US Supreme Court Sends 'Jerusalem Passport' Case to Lower Court
The US Supreme Court has returned to the lower court a decision whether Menachem Binyamin Zivotofsky's passport can list “Jerusalem, Israel' as his place of birth.
The case has made its way all the way through the entire United States court system, from the district court, through the court of appeals, and up to the highest court in the land.
But on Monday, March 26, Supreme Court justices sidestepped the delicate issue of Menachem Zivotofsky v. Hillary Clinton, as had all the adjudicators before them.
In their decision, the justices wrote, “Congress enacted a statue providing that Americans born in Jerusalem may elect to have “Israel” listed as the place of birth on their passports. The State Department declined to follow that law, citing its longstanding policy of not taking a position on the political status of Jerusalem. When sued by an American who invoked that statute, the Secretary of State argued that the courts lacked authority to decide the case because it presented a political question. The Court of Appeals so held.
“We disagree. The courts are fully capable of determining whether this statute may be given effect, or instead must be struck down in light of authority conferred on the Executive by the Constitution.”
The family, noted the Court, did not ask for a determination of whether Jerusalem is the capital of the State of Israel. Rather, the case presented is simply an intention to determine whether they have the right under the law to record Jerusalem, Israel on their son's passport as his place of birth.
“That Congress took a position on the status of Jerusalem and gave Zivotofsky a statutory cause of action... is of no moment to whether the judiciary has [the] authority to resolve this dispute... The existence of a statutory right, however, is certainly relevant to the Judiciary's power to decide Zivotofsky's claim... the only real question for the courts is whether the statute is constitutional,” the justices wrote.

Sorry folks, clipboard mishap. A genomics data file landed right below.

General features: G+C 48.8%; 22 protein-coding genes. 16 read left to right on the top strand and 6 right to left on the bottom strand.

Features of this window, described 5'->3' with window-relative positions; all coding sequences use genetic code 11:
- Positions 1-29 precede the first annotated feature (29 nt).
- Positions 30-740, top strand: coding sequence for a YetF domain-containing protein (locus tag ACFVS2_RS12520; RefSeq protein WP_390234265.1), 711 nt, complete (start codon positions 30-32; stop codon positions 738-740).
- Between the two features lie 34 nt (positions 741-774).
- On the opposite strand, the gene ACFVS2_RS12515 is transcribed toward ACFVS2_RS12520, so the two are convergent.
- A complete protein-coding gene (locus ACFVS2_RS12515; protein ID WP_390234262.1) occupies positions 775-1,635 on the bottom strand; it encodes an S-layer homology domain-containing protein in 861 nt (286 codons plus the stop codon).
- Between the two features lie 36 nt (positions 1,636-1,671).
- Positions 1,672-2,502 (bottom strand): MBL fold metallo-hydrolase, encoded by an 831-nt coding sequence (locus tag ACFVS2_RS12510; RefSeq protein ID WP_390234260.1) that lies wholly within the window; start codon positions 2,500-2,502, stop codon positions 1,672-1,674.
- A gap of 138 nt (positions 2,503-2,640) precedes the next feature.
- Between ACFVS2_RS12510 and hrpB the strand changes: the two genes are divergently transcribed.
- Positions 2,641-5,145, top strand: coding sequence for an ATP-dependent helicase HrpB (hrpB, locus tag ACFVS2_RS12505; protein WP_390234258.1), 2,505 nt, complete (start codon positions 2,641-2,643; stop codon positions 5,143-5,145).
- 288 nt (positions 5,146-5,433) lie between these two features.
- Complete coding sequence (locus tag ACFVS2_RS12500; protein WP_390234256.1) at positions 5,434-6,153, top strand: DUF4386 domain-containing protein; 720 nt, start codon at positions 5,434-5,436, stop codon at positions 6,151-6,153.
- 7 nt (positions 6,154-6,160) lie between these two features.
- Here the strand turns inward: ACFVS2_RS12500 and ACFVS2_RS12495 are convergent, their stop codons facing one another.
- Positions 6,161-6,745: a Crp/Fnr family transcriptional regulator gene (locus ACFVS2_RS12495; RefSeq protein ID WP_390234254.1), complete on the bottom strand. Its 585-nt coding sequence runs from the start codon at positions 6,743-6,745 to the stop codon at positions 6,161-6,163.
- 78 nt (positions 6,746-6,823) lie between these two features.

Moreover, the judges pointedly reminded their colleagues in the lower courts, for at least 200 years it has been common legal knowledge that the judicial branch of government is the final arbiter with regard to definition of the law – including laws determining whether one can list a particular city of birth on a passport.
“At least since Marbury v. Madison, 1 Cranch 137 (1803), we have recognized that when an Act of Congress is alleged to conflict with the Constitution, “[i]t is emphatically the province and duty of the judicial department to say what the law is.”
“That duty will sometimes involve the “[r]esolution of litigation challenging the constitutional authority of one of the three branches,” but courts cannot avoid their responsibility merely “because the issues have political implications.”
The justices then bluntly spelled out for their colleagues in the lower courts what is next to be done:
“In this case, determining the constitutionality … involves deciding whether the statute impermissibly intrudes upon Presidential powers under the Constitution. If so, the law must be invalidated and Zivotofsky's case should be dismissed for failure to state a claim.
If, on the other hand, the statute does not trench on the President's powers, then the Secretary must be ordered to issue Zivotofsky a passport that complies...”